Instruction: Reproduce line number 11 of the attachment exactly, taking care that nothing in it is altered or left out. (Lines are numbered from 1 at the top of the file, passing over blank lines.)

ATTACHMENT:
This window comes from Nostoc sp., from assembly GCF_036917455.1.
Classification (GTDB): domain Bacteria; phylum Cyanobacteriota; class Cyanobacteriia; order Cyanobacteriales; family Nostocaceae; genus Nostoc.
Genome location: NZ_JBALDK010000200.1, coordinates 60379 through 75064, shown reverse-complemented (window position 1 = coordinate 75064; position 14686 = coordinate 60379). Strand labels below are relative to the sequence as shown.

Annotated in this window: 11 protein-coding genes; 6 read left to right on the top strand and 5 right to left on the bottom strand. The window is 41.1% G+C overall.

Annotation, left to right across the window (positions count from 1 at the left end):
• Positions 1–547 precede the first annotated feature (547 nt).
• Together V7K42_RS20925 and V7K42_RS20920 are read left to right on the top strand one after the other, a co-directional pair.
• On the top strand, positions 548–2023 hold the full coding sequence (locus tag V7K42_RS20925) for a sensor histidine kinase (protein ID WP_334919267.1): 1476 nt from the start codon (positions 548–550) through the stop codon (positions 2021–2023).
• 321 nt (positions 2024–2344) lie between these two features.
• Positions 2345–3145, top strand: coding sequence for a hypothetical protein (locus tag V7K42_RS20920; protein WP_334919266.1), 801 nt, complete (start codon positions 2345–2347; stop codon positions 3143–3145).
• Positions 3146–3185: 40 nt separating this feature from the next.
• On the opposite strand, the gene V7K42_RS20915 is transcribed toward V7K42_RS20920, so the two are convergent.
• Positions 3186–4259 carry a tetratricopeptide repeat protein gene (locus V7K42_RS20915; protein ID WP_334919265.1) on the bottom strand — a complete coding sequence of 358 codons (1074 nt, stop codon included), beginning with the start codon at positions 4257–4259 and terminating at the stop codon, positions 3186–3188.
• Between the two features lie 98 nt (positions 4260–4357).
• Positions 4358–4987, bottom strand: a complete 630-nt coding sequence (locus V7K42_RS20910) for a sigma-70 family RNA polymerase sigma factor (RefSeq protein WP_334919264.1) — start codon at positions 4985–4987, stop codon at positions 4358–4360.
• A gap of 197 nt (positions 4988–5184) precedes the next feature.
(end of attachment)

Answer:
• Positions 3146–3185: 40 nt separating this feature from the next.